What has also been deeply alarming is the questioning of international humanitarian law. We must remember that this area of law governing the conduct of hostilities emerged following the brutal Battle of Solferino in 1859 and was codified in the wake of the horrors of two world wars that started on this continent.

And let us not forget, the Universal Declaration of Human Rights was drafted in direct response to “the calamities and barbarous acts experienced by the peoples of the world during the Second World War”.

International humanitarian law is an important achievement of humanity and an obligation. My plea is to everyone engaged in hostilities to respect it fully, especially in the most difficult, most emotional circumstances. International humanitarian law is stronger than its violation by any State. A violation by one party does not legitimize violations by another.

I urge justice for all victims, whoever they are, with respect for their dignity and humanity. The imperative for accountability is not altered by the affiliation of the victim or perpetrator. All allegations of violations of international humanitarian law and international human rights law – by whomever and wherever committed – must be promptly investigated and brought to justice, under a fair and independent legal process.

Such an approach is also essential to strengthen the rule of law in Ukraine.

As one human rights defender I met this week said it is crucial for Ukraine to hold on tight to the values of a free society, grounded in respect for the rule of law and human rights, including the freedom of expression, the right to a fair trial, the freedom of religious belief, the right to social security – the whole host of civil, political, economic, social and cultural rights.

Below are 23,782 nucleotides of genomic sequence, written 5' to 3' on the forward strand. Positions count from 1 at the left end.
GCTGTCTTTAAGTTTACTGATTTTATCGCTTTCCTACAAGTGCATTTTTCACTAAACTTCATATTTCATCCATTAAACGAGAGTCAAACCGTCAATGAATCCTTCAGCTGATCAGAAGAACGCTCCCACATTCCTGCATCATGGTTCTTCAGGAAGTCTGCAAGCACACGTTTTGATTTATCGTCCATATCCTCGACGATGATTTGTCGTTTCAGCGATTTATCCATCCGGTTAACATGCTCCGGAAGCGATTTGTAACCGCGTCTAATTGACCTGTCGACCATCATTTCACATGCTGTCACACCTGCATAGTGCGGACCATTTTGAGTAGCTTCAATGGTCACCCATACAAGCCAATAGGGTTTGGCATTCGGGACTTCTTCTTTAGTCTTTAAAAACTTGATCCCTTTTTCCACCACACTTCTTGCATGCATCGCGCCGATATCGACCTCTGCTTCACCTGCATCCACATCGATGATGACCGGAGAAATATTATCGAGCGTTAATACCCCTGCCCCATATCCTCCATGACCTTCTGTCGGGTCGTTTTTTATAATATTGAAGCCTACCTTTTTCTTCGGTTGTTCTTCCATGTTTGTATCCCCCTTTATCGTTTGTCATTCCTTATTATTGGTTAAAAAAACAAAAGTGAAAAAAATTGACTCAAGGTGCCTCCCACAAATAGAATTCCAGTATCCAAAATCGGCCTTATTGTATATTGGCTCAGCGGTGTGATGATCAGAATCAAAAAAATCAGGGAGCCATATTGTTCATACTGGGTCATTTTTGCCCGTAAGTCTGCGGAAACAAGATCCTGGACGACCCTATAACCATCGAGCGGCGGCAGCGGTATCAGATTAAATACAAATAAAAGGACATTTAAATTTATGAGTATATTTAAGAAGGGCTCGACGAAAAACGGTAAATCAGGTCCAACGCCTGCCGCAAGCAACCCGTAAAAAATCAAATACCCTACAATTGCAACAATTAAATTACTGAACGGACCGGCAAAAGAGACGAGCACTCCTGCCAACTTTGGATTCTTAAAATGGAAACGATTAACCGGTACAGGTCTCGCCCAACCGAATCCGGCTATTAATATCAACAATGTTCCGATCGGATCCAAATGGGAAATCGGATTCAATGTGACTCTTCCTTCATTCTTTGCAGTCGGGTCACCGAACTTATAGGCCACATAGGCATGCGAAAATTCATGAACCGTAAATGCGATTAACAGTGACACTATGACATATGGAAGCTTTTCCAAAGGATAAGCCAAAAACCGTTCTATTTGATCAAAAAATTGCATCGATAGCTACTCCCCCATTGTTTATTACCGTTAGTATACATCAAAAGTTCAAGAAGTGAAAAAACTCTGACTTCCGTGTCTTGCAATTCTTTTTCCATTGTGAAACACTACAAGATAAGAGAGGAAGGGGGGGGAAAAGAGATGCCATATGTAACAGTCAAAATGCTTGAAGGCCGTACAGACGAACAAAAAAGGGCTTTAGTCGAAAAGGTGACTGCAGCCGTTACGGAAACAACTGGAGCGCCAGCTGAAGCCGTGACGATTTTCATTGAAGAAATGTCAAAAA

And not to lose them in the fog of war.

I impressed upon my counterparts the need to keep a constant eye on the vision for the day after. To prepare now for the kind of Ukraine that the people would like to live in once this war is over. There will be a better future.

For this, human rights must be the guide.

This means building social cohesion among the different communities and ensuring the rights of the most vulnerable; ensuring equal access without discrimination to essential services for those most in need – including people with disabilities and older people, with women the most deeply affected.

It means ensuring a fully functioning judicial system that delivers fair trials and justice to the people; ensuring that allegations of violations – recent violations and since 2014 – are acted upon with urgency and transparency, investigated and followed through with prosecutions; ensuring that laws under consideration are fully in line with international human rights standards.

Civil society must be free to thrive, express their opinions and help to build a society that is strong through diversity.

I have been encouraged by the openness of the authorities and their engagement with my Monitoring Mission in Ukraine. In addition to our monitoring work, we have also been providing advice on laws that require amendment, including Law No. 2108-IX which in March introduced criminal liability for collaborating with an “aggressor State”. The law contains provisions that are vague, while imposing harsh penalties. We are calling for it to be amended to bring it in line with international standards, as mentioned in my meeting earlier this week with parliamentarians. My Office will follow up on this with specific recommendations. We have also shared our concerns with Parliament on the draft law on citizenship and the draft laws on media.

My Office in Ukraine has been working here uninterrupted since 2014 – documenting and reporting, working with civil society, advising the Government on compliance with international law and how to respond to our findings. Our mandate includes monitoring and reporting on all violations committed on the territory of Ukraine, irrespective of the perpetrator.

It is important for us to have access to the occupied areas of Ukraine, from where we also continue to receive reports of violations. We have not had recent access, but continue to seek it.

My representative in Ukraine and the head of our monitoring mission, Matilda Bogner, will now speak to you in more detail about our report on killings in northern Ukraine.

On my part, let me stress that the most effective way to stop the running catalogue of cruelty from continuing is to bring an end to this senseless war – in line with the UN Charter and international law. My most fervent wish is for all people in Ukraine to enjoy the right to peace.